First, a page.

Aix-en-Provence is home to painter Cézanne, a thousand fountains and a very famous mountain. So it isn’t surprising that there are lots of free things to do in this very upmarket town.
Cours Mirabeau And La Rotonde
Everyone should start their tour of Aix on the Cours Mirabeau, often called the most beautiful street in Aix. It has been a major part of the city since the 12th century. At one end, you’ll find the statue of King René whose reign heavily influenced Aix. At the other end, you’ll find the Rotonde Fountain, one of the most iconic of Aix’s 1,000 fountains. One of these is the Fontaine Moussue (which is covered in moss, hence the name) which is fed directly from a warm water source. People love to watch the steam come off it in the winter months. The Cours Mirabeau is also home to Aix’s most famous brasserie, Les Deux Garçons, where Cézanne used to hang out with writer pal, Emile Zola. Locals call it “Les 2 G” (pronounced J).
The painter Cézanne is Aix’s most famous resident and the museum houses a lot of his work (Aix was his hometown and where he lived for much of his life). It also has temporary exhibitions and is free on the first Sunday of every month (expect longer queues in summer). The impressive Saint Jean de Malte church is next to the Musée Granet and usually open to have a look around. You can follow a trail of Paul Cézanne’s life around Aix, which stops at all the key points in town including the Musée Granet and the Saint Jean de Malte.
The Albertas family built this square when they were bequeathed the huge adjacent house. They moved from Italy to take up residence. The son loved theatre and he built this square to put on performances, including some naughty phallic shapes in the detail of the balconies. The city built the fountain much later in the same style.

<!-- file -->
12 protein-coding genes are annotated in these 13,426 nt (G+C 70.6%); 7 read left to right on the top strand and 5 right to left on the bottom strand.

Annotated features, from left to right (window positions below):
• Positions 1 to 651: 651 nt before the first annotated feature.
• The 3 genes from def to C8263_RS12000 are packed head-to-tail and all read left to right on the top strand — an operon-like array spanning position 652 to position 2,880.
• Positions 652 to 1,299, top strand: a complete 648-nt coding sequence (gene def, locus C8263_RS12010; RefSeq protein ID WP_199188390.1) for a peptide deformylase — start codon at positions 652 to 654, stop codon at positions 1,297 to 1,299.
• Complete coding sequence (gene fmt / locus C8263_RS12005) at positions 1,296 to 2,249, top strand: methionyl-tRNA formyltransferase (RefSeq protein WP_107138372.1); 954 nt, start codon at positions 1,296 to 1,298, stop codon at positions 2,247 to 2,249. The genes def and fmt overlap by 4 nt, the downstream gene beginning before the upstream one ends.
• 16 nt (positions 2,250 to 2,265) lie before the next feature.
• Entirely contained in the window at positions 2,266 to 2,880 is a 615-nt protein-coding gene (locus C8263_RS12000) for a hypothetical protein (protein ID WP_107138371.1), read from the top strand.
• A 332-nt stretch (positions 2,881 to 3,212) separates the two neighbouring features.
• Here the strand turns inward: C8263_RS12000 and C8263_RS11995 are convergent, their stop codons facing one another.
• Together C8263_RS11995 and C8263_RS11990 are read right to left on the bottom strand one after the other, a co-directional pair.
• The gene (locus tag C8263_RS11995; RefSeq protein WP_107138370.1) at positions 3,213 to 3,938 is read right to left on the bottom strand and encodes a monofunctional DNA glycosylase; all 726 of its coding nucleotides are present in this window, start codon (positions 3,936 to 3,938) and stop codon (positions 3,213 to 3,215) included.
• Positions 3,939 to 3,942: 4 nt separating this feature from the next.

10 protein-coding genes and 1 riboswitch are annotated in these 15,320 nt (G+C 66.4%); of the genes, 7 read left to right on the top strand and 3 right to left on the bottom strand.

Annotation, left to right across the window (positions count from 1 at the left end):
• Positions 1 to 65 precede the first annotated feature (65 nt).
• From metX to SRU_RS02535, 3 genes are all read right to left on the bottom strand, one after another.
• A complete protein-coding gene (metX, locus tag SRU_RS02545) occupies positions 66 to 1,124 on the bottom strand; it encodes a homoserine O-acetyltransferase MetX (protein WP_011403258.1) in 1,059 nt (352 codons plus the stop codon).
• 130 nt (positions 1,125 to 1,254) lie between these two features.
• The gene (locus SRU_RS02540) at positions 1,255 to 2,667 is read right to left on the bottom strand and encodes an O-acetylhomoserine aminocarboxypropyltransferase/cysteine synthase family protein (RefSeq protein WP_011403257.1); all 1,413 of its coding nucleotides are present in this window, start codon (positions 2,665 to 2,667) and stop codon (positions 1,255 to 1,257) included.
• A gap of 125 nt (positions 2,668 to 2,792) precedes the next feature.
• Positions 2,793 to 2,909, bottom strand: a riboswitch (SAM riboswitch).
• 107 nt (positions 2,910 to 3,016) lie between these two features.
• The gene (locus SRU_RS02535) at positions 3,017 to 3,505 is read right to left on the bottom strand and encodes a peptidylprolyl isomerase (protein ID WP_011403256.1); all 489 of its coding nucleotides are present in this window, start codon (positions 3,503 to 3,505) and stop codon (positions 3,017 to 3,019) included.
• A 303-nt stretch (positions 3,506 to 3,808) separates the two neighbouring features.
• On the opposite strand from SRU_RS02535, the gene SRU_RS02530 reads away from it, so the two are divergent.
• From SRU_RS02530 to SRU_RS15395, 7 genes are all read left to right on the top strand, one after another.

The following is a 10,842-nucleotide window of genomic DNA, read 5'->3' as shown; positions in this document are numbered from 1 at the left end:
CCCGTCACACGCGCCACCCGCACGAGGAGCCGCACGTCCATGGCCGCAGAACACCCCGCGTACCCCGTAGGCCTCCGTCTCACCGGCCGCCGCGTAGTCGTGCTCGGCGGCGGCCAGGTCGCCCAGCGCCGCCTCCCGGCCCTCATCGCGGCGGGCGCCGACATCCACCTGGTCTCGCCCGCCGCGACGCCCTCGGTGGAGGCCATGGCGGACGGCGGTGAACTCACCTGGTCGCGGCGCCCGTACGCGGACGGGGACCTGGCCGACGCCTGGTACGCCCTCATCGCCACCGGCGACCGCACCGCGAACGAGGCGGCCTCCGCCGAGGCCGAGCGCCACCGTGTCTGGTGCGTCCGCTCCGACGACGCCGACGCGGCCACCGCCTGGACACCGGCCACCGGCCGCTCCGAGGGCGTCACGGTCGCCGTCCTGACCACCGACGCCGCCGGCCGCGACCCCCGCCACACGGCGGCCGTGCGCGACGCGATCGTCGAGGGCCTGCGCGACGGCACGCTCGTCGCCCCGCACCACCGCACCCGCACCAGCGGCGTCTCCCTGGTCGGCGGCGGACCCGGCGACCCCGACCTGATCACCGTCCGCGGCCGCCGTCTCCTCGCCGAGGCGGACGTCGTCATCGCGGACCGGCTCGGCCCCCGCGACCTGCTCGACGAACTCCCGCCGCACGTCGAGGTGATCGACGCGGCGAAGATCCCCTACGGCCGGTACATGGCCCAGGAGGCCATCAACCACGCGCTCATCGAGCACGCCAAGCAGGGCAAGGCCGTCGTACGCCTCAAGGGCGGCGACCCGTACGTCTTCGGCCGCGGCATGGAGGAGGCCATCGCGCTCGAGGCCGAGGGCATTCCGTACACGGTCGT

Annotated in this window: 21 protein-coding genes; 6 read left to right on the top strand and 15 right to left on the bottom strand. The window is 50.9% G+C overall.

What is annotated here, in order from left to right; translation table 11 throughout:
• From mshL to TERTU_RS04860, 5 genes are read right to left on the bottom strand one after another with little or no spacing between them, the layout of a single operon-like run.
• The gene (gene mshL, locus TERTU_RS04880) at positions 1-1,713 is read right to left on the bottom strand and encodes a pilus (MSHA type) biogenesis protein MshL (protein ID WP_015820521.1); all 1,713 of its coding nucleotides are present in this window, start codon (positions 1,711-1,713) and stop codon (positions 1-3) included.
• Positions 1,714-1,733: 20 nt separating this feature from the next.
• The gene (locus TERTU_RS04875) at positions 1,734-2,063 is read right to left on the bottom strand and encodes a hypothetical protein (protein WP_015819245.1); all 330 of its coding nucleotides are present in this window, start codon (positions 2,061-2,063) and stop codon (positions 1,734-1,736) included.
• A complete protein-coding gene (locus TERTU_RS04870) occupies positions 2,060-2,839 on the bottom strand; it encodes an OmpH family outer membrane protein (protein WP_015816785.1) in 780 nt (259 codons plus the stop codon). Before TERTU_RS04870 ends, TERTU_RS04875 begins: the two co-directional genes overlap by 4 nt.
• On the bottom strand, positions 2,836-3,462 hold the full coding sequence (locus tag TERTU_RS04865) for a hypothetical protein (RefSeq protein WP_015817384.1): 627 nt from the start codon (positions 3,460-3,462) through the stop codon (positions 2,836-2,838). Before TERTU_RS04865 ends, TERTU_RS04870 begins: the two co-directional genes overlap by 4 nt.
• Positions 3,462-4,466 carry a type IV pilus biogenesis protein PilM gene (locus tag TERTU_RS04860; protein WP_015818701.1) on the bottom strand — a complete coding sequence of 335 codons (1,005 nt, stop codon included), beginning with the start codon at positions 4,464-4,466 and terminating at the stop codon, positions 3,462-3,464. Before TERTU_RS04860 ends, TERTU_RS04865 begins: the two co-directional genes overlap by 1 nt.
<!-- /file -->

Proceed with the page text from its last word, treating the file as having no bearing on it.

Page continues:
The south of France is known for its lush markets and the morning market in Place Richelme is a great place to wander. It’s not big but the stalls are packed full of seasonal produce, local cheeses and breads and roast chickens. A great place to whet your appetite for free before lunch. The market takes place every day until 12.30pm when the square is cleaned and the bar tables come out.
The Town Hall isn’t just where the Mayor works and where people demonstrate against everything. It’s where you’ll find the flower market, food shops, local bars and the bell tower. The Americans rode their tanks underneath the arch to liberate Aix in 1945 at the end of World War II.
The Pavilion de Vendôme is an old house with very green manicured lawns where locals eat their lunch, kids play in the playground and where people watch free movies screened during the summer evenings.
An Ormeaux is a local tree that apparently magically sprang up when a resident was protesting against the rulers of Aix. Three of them are in this small square, surrounding a fountain where the restaurants cool their wine under the water in summer.
The park is a few minutes walk out of town, running along the river Torse. Many of the local yoga groups practise here and it’s full of joggers and picnickers. If you walk via the Yves Blanc Sports Centre, you can practice football or basketball or use the running track for free.
Cézanne loved the Sainte-Victoire mountain, just outside Aix, so much that he painted it more than 180 times. When Picasso bought a château in Vauvenargues at the base of the mountain, he said that “he had finally bought a piece of the mountains that Cézanne loved so much”. You can take a cheap bus to Biment dam or to the starting point for lots of walks.
Aix has a raging music and festival scene, whether it’s Music In The Streets or the annual free opera concert on the Cours Mirabeau. From April to October, you can usually find something going on for free. Check the town’s website for up-to-date details.